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Afghanistan is No One's War: "All Foreigners Are Our Enemy"
by Counterpunch (reposted)
Sunday Jul 9th, 2006 1:37 PM
A summary of events leading to the invasion of Afghanistan is helpful.

Following 9/11, the Taleban government said it would extradite Osama bin Laden if the U.S. could produce evidence against him. This is the approach taken by the courts of every Western country when extradition is requested.

The U.S. either could not or would not produce any evidence, yet it insisted the Taleban was behaving in bad faith and harboring criminals.

To this day, the public has not been given one genuine piece of evidence that ties bin Laden to 9/11. I'm not saying he's innocent, only that there was no proof at the time Bush used him as an excuse to invade Afghanistan.

Bin Laden certainly did not like the United States, but was he in any way responsible for a great crime? How would his apparent happiness with events distinguish him from the group of Israeli spies in the New York area who were photographed, reported to police, and arrested (later being quietly deported) after dancing and shouting atop a truck as the World Trade Center billowed into flames? To this day, the FBI wanted-notice for bin Laden does not mention 9/11.

I am sure that with a real campaign of pressure - diplomatic, legal, and economic - America could have secured bin Laden's extradition. Bush's government didn't really try. Invasion was an attractive option for many reasons. These include satisfying the bellowing, belly-over-the-belt types that are Bush's natural constituency, doing something for Bush's missing leadership credentials, gaining new influence over a nuclear and uncooperative Pakistan, building a long-planned trans-Afghanistan pipeline, and, importantly, preparing the way for an invasion of Iraq, something discussed and advocated for years before in Bush's Neo-con crowd.

Afghanistan is an ancient, backward civilization with an average life expectancy of 45 years. Those who really know a lot about the country tended to say from the beginning that it was unrealistic for the U.S. to expect to make meaningful change there. This interpretation agrees with generally accepted principles of economic development, in particular the principle that social and political changes only come gradually with steady economic growth. One is tempted to say that the U.S. could have brought more genuine, positive change in Afghanistan and Iraq by dropping planeloads of dollar bills rather than bombs.

Although American military destruction in Afghanistan appears to have been less than in Iraq, this largely reflects the fact that there was little infrastructure in Afghanistan to start with, especially when compared with what existed in Iraq, once the Arab world's most advanced country. Still, relative terms are what count here, and destruction in Afghanistan was considerable. Now that the financial costs of the two wars and the instability and risk of the occupations have proved much greater than anticipated, Bush is not able to execute even rushed, poorly-made plans for reconstruction. This is not a formula for long-term success even if you are a Neo-con visionary.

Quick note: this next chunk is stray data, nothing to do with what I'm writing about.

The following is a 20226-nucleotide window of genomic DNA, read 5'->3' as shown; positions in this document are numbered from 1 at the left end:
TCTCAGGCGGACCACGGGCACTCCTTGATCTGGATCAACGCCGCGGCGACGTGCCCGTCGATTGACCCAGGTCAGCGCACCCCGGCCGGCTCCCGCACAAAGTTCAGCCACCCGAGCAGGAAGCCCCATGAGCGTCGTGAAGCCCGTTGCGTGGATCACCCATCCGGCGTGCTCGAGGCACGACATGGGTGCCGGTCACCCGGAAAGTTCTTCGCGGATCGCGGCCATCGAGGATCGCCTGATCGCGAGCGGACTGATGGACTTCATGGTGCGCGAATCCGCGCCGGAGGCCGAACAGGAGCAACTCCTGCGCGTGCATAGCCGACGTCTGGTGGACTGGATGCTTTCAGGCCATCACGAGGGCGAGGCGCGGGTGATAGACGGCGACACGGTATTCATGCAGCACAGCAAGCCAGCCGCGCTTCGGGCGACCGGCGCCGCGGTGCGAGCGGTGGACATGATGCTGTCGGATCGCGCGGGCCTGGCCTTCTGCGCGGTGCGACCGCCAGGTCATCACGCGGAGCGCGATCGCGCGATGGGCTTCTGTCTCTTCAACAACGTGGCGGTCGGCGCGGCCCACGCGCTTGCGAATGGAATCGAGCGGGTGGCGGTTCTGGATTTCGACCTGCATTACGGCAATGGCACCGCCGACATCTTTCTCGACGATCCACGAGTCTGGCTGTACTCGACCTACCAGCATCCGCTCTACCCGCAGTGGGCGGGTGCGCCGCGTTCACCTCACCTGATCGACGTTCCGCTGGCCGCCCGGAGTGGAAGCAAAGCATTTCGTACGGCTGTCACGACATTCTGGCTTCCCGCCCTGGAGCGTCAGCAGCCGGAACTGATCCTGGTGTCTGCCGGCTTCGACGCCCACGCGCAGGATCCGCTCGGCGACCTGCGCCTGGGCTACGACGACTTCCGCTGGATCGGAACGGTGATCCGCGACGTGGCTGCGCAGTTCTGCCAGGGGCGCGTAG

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by CJ Stone
(chris [at] Monday Jul 10th, 2006 11:23 PM
There is a political phenomenon known as “blowback”. It represents the unintended consequences of foreign policy actions. For example, the United States and Great Britain overthrew a functioning democracy in Iran in 1953. Then, after years of extreme repression under the Western-backed Shah, the Iranian people finally rose up and installed an Islamic regime fundamentally hostile to the West.

We are living with the consequences to this day.

A similar process is going on in Afghanistan right now.

Afghanistan was always a wild and a lawless country, and there have been numerous attempts over the centuries to tame it. The British had a go in the 19th century. So did the Russians more recently.

In the years of the Russian occupation the West supported Al Qaeda and the narco-trafficking Afghan warlords. After the Soviet withdrawal we allowed that poor, dry, opium-ridden country to go back to its lawless ways.

The Afghans have been fighting each other for over thirty years. The irony here is that it was the Taliban who finally brought order and peace to the land in the mid nineties. It was the Taliban who stopped the heroin trade.

Now we are fighting the Taliban again, heroin is on the rise, and British troops are being killed in some obscure corner of the world that most of us never even knew existed. How many of you had heard of Helmand Province before the latest troop deployments?

It is worth asking who the Taliban are. On film they look like some ragged ghostly army haunting the dusty mountain wildernesses between Afghanistan and Pakistan, like vengeful warriors from a medieval past.

Well I can tell you EXACTLY who the they are. They are not ghosts. They have a history. They are the orphaned sons of thirty years of the Afghan wars, brought up in the madrassa schools of Pakistan, funded by our great “ally” Saudi Arabia.

The Taliban are oppressive to women because they have never known women. They have never known mothers or aunts or sisters or wives. They have had a peculiar, violent, repressive form of Islam whipped into them for endless years. That’s how they grew up. In other words, this is an army made up almost entirely of abused children.

This is what I mean by “blowback”. The Taliban are the unintended result of Western foreign policy, the creation of those two Islamic allies in the war on terror, Saudi Arabia and Pakistan, and of years of shameful neglect. We allowed them to fight our wars for us during the Cold War era, taking on the might of the Soviet Empire, and then left them to rot.

Tell me: why should we expect them to be grateful now?